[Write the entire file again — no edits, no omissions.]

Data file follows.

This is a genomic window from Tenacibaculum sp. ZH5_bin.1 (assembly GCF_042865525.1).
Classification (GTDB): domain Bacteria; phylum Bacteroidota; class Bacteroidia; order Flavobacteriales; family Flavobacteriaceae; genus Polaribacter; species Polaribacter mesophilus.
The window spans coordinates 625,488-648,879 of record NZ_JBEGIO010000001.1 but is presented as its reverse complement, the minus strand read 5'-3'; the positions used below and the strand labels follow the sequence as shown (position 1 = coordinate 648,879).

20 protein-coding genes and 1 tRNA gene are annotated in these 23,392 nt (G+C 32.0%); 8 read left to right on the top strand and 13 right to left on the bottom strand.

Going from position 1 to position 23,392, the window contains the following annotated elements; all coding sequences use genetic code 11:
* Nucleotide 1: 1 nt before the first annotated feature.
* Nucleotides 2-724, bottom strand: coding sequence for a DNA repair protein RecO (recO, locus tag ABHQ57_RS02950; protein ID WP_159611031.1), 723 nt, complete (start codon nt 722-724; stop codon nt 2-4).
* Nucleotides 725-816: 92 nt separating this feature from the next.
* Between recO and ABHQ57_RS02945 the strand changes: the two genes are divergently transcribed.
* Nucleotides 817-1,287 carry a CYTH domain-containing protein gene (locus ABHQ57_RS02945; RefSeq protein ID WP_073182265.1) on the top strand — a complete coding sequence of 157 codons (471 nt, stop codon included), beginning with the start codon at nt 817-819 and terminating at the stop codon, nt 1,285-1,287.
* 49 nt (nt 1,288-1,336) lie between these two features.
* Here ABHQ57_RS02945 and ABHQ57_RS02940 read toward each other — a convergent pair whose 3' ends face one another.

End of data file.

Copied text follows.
This is a genomic window from Tenacibaculum sp. ZH5_bin.1 (assembly GCF_042865525.1).
Classification (GTDB): domain Bacteria; phylum Bacteroidota; class Bacteroidia; order Flavobacteriales; family Flavobacteriaceae; genus Polaribacter; species Polaribacter mesophilus.
The window spans coordinates 625,488-648,879 of record NZ_JBEGIO010000001.1 but is presented as its reverse complement, the minus strand read 5'-3'; the positions used below and the strand labels follow the sequence as shown (position 1 = coordinate 648,879).

20 protein-coding genes and 1 tRNA gene are annotated in these 23,392 nt (G+C 32.0%); 8 read left to right on the top strand and 13 right to left on the bottom strand.

Going from position 1 to position 23,392, the window contains the following annotated elements; all coding sequences use genetic code 11:
* Nucleotide 1: 1 nt before the first annotated feature.
* Nucleotides 2-724, bottom strand: coding sequence for a DNA repair protein RecO (recO, locus tag ABHQ57_RS02950; protein ID WP_159611031.1), 723 nt, complete (start codon nt 722-724; stop codon nt 2-4).
* Nucleotides 725-816: 92 nt separating this feature from the next.
* Between recO and ABHQ57_RS02945 the strand changes: the two genes are divergently transcribed.
* Nucleotides 817-1,287 carry a CYTH domain-containing protein gene (locus ABHQ57_RS02945; RefSeq protein ID WP_073182265.1) on the top strand — a complete coding sequence of 157 codons (471 nt, stop codon included), beginning with the start codon at nt 817-819 and terminating at the stop codon, nt 1,285-1,287.
* 49 nt (nt 1,288-1,336) lie between these two features.
* Here ABHQ57_RS02945 and ABHQ57_RS02940 read toward each other — a convergent pair whose 3' ends face one another.